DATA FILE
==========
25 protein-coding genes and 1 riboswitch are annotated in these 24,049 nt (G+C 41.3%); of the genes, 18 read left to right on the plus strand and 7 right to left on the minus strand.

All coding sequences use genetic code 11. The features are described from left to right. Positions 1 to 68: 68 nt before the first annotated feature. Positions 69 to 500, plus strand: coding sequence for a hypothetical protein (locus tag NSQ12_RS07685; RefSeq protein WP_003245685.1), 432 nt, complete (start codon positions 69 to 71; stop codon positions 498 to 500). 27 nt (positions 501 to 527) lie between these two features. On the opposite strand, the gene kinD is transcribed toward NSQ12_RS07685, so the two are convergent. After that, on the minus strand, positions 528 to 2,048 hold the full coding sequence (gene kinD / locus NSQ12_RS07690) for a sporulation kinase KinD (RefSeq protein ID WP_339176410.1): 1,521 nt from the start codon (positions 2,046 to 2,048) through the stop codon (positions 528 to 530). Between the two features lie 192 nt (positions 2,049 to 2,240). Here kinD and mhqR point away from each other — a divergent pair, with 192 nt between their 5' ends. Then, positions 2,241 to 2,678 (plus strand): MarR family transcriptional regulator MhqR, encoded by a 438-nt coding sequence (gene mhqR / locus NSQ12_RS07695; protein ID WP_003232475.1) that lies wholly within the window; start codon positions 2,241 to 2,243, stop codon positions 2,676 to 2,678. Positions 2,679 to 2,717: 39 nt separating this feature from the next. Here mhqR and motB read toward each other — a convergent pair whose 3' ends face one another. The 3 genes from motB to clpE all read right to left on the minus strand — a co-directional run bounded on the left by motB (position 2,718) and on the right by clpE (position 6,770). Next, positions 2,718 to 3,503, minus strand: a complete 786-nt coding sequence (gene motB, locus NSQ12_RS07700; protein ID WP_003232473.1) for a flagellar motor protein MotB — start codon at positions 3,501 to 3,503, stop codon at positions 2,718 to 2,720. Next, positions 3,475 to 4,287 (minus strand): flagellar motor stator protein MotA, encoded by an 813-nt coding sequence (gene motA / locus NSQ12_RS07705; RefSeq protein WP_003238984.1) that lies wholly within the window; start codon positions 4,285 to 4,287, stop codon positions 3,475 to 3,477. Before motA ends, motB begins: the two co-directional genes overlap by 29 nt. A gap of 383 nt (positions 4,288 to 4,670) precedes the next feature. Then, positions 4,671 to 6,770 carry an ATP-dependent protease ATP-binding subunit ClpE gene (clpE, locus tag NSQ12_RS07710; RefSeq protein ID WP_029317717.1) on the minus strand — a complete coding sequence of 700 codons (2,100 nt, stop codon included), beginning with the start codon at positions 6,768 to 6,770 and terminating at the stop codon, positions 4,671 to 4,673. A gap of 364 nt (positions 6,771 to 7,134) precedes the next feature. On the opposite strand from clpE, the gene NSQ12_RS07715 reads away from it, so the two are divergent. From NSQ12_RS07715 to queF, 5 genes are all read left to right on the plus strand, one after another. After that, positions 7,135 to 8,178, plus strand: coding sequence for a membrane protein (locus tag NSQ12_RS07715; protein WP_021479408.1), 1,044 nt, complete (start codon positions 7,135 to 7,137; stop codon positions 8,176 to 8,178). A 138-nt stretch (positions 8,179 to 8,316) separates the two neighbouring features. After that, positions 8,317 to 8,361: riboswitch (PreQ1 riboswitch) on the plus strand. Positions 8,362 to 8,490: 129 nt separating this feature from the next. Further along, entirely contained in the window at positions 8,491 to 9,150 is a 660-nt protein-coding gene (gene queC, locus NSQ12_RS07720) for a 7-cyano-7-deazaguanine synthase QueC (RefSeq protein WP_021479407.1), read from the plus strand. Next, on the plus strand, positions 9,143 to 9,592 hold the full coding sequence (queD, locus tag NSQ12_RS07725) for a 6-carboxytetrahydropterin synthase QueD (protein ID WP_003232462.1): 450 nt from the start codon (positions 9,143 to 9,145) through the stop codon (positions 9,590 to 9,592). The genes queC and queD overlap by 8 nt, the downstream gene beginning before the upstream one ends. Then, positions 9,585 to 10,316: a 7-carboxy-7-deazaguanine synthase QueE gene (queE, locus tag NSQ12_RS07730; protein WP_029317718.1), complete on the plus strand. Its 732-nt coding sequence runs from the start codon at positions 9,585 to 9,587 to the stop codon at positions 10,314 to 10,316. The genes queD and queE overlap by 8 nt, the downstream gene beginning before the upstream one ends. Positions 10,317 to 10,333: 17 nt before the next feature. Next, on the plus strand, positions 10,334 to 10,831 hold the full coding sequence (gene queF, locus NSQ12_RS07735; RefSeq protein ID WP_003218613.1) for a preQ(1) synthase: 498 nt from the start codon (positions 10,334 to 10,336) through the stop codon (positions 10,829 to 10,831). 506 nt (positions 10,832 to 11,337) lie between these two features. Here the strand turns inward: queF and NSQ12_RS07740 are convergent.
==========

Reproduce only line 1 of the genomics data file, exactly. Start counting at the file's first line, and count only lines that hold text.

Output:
25 protein-coding genes and 1 riboswitch are annotated in these 24,049 nt (G+C 41.3%); of the genes, 18 read left to right on the plus strand and 7 right to left on the minus strand.